The Daughter of Pedernal


October 12, 2021, Santa Fe- The rough-hewn log cabin greeted several of us who pulled into Ghost Ranch around noon. It’s given name is City Slicker Cabin, though BYOB (Bring your own bedding) is the obvious message for those who take a look at its plank-floored emptiness. Needless to say, the present owners of the property take care to lock it, each night at 5 p,m,

The day had started wet and cold, as I enjoyed a homestyle breakfast at Cuban Cafe, across the road from Cuban Lodge, both owned by the same family, in Cuba, NM. Rain changed to snow as the road took me over Sierra Nacimiento, and to a brief stop at Abiquiu Lake, a reservoir built by the Army Corps of Engineers in 1963. The earthen dam which secures the lake was raised in 1986.

Having made a reservation at Ghost Ranch, for a day pass, I was told rather apologetically by the attendant in the Welcome Center that I would not be able to eat in the Dining Hall. Since that was not one of my expectations, I thanked her and went into the theater, to watch a brief video about the property and its history. Imagine my surprise to see a treasured friend among those who was on a group hike, a few years back.

Ghost Ranch has attracted many of us, well-known and obscure, alike. Ansel Adams, Nelson Rockefeller, Del Webb and Robert Wood Johnson (the founder of Johnson & Johnson, and the second part-owner of the property) have all treasured its serenity and beauty. Perhaps most famous of all, however, were Max Roybal, the Santera (carver of wooden saint likenesses) of Ghost Ranch, and Georgia O’Keeffe. It was Ms. O’Keeffe’s association with Ghost Ranch that first prompted me to want to pay a visit. There is much about her simple artistic style and love for basic black and white backgrounds that has appealed to me, since my teen years. She had a passionate love of desert and mountain alike, regarding nearby Cerro Pedernal as “her” mountain. In many ways, Georgia was a daughter of Perdernal. She is also regarded as the “Mother of American Modernism”, relative to painting and sculpture. She lived on Ghost Ranch from 1934-1984, when frail health prompted a move to Santa Fe, where she passed on in 1986, at the age of 98.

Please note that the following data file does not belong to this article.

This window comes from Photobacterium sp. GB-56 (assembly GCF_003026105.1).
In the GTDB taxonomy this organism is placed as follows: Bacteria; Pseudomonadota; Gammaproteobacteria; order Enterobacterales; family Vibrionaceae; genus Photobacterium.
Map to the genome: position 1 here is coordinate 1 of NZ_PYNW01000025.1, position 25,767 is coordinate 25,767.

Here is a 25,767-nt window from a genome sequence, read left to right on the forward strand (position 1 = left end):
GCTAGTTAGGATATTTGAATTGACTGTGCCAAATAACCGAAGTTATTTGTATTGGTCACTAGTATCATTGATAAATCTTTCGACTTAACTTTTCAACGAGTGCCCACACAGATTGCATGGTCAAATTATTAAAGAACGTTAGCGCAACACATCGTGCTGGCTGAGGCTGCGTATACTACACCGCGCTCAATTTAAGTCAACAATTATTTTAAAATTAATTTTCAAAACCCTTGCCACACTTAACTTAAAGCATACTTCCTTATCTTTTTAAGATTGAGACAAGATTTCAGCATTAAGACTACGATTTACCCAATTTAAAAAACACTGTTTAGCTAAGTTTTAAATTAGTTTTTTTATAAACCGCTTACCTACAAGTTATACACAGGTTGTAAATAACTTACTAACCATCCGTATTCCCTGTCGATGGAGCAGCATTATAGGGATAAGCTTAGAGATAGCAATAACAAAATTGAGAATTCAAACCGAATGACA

With Ms. O’Keeffe’s long and cherished career in mind, I set about exploring the grounds of this fascinating property. Carol Stanley moved to the former Archuleta property, in 1930, recording the deed to it in her name, after divorcing her husband, Roy Pfaffle, who had won the property in a poker game. A frequent visitor, businessman Arthur Pack, bought the property from Ms. Stanley, in 1935. It was he who developed the land to its present rustic, but economically viable, state. Mr. Pack and his wife, Phoebe, being childless, sought a non-profit entity to purchase the land, after he became infirm. The Presbyterian Church was given Ghost Ranch by them, in 1955, and uses it as an educational and spiritual retreat. The property was damaged somewhat, by a flood in 2015, but has largely been restored.

Here are five scenes of Ghost Ranch.

I spent about thirty minutes walking the nearby Labyrinth. Being in a deep state of meditation after leaving the Labyrinth, I decided to not photograph it, this time, but looking at the Medicine Water Wheel, one can get a fair idea of the appearance of the maze.

There are two museums, south of the Welcome Center: The Anthropology and Paleontology Museums. During the height of the Covid Pandemic, these were the only museums in New Mexico to remain open! Even so, only four people at a time could visit each one. I spent another forty-five minutes between the two.

When it was time to say farewell, for now, to Ghost Ranch, I was bid adieu by these two sentries:

None Are Better Than….


October 8, 2021- This afternoon, as a foreshortened school day was in its final half hour, I greeted two classrooms of 10-11 year-olds, several of whom were full of piss and vinegar, and all too eager to push the limits with one whom they saw as a dotty old man.

I set them straight, in short order, by giving a young man, who was posing as ringleader, some gratuitous time out of the room. He came back about three minutes later, and proceeded to follow the directions for the activity.

My parents told us that no one is inherently better than anyone else. I was never favoured over any of my siblings, and vice versa. My youngest brother was cut more slack, because he had more special needs than the rest of us. He was though, generally speaking, held to the same core expectations. The same ethic was dominant in our neighbourhood, in the schools and, as I experienced it, in my Army basic training and Advanced Individual Training units.